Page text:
High dose testosterone replacement therapy results in increased circulating IGF-1 and IGFBP-3 levels. Results from a recent paper support a role for androgens in the regulation of the insulin-like growth factor system in human males.
In our study we observed that higher dosages of T were administered to some of our patients than was reported in the literature. This dosage pattern was mainly related to age and comorbidities.
The average age at diagnosis was 68 years, with a large variation between different regions in the USA. The average age of diagnosis differed significantly according to race (65 yr in White Americans vs 69 yr in Black American), socioeconomic class (64 yr in low-socioeconomic status vs 71 yr in high-socioeconomic status), and geographic region (69 yr in Midland, Michigan). These data imply that prostate cancer incidence varies significantly across racial, socioeconomic, geographic regions, and even among specific areas within these regions.
High dose testosterone therapy should be considered based on the risks of testosterone therapy and aging. Older men who received higher doses showed an increased rates of fatal and non-fatal cardiovascular events compared to those treated with lower doses. Risk factors for cardiovascular mortality were statistically significant only among men receiving high doses of testosterone.
High doses of testosterone increase prostate volume, but they do not affect PSA, DRE, or MPS in men with a normal prostate. There was no difference in prostate volume between the groups. Recent findings suggest that high dosage of testosterone should be reconsidered before using it routinely for treatment.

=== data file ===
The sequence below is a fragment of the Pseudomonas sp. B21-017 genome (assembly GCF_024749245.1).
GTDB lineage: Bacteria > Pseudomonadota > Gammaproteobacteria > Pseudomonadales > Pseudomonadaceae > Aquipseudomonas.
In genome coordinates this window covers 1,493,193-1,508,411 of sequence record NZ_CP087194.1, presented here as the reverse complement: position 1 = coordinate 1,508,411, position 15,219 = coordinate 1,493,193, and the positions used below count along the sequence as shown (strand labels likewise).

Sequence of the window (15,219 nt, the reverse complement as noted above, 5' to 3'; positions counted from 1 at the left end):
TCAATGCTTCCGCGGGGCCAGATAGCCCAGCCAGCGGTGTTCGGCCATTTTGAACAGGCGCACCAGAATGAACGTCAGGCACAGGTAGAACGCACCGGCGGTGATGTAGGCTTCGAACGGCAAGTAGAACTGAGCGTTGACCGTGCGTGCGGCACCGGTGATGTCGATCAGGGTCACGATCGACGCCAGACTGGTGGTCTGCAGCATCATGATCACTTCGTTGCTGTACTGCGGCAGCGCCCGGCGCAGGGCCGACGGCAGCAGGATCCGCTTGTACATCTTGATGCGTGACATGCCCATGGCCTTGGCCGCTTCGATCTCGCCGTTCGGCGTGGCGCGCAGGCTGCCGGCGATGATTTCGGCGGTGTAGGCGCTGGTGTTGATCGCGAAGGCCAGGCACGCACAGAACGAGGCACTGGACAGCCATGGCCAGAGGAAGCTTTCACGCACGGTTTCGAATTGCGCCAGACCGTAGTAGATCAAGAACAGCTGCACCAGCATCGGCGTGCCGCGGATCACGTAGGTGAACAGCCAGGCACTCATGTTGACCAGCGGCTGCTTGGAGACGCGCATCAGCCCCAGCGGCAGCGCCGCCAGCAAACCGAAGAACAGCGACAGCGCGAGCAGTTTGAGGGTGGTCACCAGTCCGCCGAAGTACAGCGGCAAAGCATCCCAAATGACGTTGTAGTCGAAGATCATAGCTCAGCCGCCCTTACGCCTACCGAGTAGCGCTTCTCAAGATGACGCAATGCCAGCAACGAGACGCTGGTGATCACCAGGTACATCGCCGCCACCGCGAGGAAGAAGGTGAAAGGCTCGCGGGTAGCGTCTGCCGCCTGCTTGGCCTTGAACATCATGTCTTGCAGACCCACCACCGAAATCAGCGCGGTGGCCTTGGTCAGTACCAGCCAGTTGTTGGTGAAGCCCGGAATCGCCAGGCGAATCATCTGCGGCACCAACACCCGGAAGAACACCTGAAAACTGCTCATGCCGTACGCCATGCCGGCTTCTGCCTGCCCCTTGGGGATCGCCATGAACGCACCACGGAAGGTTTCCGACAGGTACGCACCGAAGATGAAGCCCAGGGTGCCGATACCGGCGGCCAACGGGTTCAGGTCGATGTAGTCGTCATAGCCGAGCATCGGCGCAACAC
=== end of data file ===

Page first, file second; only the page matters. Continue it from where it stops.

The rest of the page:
Although it was hypothesized that genetic factors account for about 20% of prostate cancer, we found that the HER2/neu gene is not involved in prostate cancer development. Rather, other genes are more likely to be responsible for prostate cancer.
Recent findings suggest that there are multiple genetic predispositions for familial PCa. This finding underlines the need for prospective studies that will identify genes and/or environmental conditions that contribute to familial PCa.
The mortality rate for PCa was not significantly different between whites and blacks, but Blacks displayed more aggressive features, including a higher prevalence of lymph node metastasis. These data suggest that Blacks are at high risk for treatment failure following surgery, because of poorer prognosis factors when compared with Whites.
Although the understanding of PCa biology remains incomplete, it is clear that PCa is a heterogeneous group of different diseases, including clinically indolent yet biologically aggressive forms of prostate cancer.
Neither the biological nor the clinical responses were superior to those obtained using low dose estrogen alone. In our experience, high dose testosterone, either alone or combined with estrogens, seems to be less effective than low doses in achieving durable biochemical remission. This effect is probably related to the fact that only a small percentage of the patients showed a complete response to treatment.
In this population-based study of [prostate cancer](https://www.withpower.com/clinical-trials/prostate-cancer), we found no evidence that prostate cancer was spreading faster than any other type of cancer. Thus, while prostate cancer is an aggressive disease, it appears to be just as likely to spread quickly as other forms of cancer.